Menu

(866) 818-4472

Open Account Client Login

PENSCO Blog

PENSCO Blog

Fresh alternative asset insights and the latest news on real estate and private equity investing.

Looking to Save on Taxes? Opening an IRA by Tax Day May Help

  |  By Taylor Close

Tax season is underway and that means many Americans are looking for possible ways to save on taxes. One way you may be able to reduce your taxable income is by opening a Traditional IRA and making a contribution to your new retirement account by April 17, 2018 — Tax Day.

Contributing to a Traditional IRA allows you to build your nest egg with the added benefit of tax savings because your annual contribution may count as a tax deduction and lower your taxable income. If you are considering opening a IRA to save on taxes, here is what you need to know:

Who can open a Traditional IRA?

Generally speaking, anyone who is younger than 70½ can open a Traditional IRA, but there are income eligibility requirements for funding a Roth IRA. You are also allowed to have multiple retirement accounts. If you already participate in a 401(k) plan through your employer, you may still be eligible to open an IRA to save for retirement.

But you must have taxable income during the year to contribute to an IRA (more on this below).

Traditional IRA or Roth IRA?

If you are considering opening an IRA to try to reduce your taxable income, you need to open a Traditional IRA. Traditional IRAs may be funded with pre-tax dollars, and earnings in the account are allowed to grow tax-deferred. Annual contributions to a Traditional IRA may be deductible, depending on your income and whether or not you or your spouse already participates in a retirement plan at work.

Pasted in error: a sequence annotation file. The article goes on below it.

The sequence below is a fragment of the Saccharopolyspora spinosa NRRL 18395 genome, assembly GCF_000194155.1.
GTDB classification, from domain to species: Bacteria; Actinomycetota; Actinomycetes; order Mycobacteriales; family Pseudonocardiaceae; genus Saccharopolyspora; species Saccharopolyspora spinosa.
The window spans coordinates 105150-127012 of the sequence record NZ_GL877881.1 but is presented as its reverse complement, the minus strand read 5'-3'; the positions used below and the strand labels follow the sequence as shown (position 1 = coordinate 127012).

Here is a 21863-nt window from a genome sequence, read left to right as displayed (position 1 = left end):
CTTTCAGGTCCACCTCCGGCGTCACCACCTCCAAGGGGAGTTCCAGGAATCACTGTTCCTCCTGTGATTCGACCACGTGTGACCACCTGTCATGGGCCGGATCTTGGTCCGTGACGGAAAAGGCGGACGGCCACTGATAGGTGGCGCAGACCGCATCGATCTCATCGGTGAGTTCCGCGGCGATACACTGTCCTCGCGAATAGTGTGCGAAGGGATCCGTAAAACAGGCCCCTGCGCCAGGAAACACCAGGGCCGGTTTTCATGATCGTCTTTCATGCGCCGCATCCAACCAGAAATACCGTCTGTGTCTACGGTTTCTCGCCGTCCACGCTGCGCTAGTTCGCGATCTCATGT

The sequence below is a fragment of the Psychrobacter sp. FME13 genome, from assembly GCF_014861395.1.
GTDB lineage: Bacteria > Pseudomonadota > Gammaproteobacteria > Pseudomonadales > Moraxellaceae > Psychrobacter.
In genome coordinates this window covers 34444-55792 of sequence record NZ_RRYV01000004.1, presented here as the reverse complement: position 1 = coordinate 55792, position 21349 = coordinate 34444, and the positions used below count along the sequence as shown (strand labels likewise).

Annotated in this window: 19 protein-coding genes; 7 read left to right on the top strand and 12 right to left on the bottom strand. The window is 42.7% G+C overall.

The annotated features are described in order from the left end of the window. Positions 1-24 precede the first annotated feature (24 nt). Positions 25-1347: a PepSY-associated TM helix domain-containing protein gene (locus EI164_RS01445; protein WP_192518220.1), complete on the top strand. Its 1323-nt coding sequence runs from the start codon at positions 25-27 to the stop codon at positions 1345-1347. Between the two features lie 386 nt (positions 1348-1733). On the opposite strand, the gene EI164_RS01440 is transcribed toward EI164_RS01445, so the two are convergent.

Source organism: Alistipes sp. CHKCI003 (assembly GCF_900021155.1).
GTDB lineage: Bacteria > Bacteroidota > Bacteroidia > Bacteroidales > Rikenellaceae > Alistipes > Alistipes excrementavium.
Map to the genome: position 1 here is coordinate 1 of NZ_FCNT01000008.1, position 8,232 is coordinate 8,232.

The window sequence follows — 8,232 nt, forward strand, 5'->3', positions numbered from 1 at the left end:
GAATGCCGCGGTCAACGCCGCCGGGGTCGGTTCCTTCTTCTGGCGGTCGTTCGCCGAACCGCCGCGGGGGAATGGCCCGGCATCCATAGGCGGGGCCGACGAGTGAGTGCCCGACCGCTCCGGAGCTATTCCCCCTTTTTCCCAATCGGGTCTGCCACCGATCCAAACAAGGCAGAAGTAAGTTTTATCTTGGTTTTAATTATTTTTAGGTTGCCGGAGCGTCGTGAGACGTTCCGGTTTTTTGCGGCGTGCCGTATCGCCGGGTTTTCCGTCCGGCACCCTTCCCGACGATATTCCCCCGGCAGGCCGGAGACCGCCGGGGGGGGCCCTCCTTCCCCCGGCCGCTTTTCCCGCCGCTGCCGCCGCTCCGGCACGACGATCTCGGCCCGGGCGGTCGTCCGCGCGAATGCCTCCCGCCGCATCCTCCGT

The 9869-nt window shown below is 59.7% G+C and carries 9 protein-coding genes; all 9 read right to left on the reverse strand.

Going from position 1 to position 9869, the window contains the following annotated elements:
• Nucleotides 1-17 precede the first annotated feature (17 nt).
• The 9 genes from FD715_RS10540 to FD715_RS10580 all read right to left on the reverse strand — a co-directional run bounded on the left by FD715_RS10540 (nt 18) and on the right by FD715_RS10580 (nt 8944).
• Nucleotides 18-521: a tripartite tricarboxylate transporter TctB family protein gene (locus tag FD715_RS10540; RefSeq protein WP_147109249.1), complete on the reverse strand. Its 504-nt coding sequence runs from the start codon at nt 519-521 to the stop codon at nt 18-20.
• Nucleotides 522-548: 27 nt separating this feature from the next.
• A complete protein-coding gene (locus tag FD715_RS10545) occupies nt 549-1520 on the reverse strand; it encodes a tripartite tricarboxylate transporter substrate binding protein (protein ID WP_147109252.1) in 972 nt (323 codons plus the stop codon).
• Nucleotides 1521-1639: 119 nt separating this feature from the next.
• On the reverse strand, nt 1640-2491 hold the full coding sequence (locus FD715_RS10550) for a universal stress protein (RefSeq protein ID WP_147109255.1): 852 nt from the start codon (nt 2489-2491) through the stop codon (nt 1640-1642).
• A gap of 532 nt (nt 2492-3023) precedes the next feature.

On the flip side, annual contributions to Roth IRAs are not tax-deductible because you make contributions to the account with after-tax dollars. However, in most cases you can make tax-free withdrawals from the account once you hit the age of 59½.[1]

This handy chart from the IRS offers a side-by-side comparison of Traditional and Roth IRAs, outlining who can contribute, how much you can contribute and when you can withdraw your money.

There are several factors to consider when choosing between a traditional or a Roth IRA. One important determining factor is based on your short- and long-term financial picture. If you expect to find yourself in a lower tax bracket after you retire, a Traditional IRA may make more sense because contributions made today may be deductible. But if your tax rate is likely to climb as you reach retirement, you may favor a Roth IRA because withdrawals may not be taxed.

Do I qualify to make an IRA contribution?

You must have taxable income during the year to contribute to an IRA. This income includes wages, salaries, tips, commissions and bonuses. Self-employment income is also included. Interest, dividends, rental income and proceeds from life insurance policies are some examples of what is not classified as taxable income.

How old do I have to be to contribute to an IRA?

There is no minimum age requirement for opening and contributing to an IRA. But, as I noted in my answer to the question above, you must have taxable income on your income tax return to contribute to an IRA.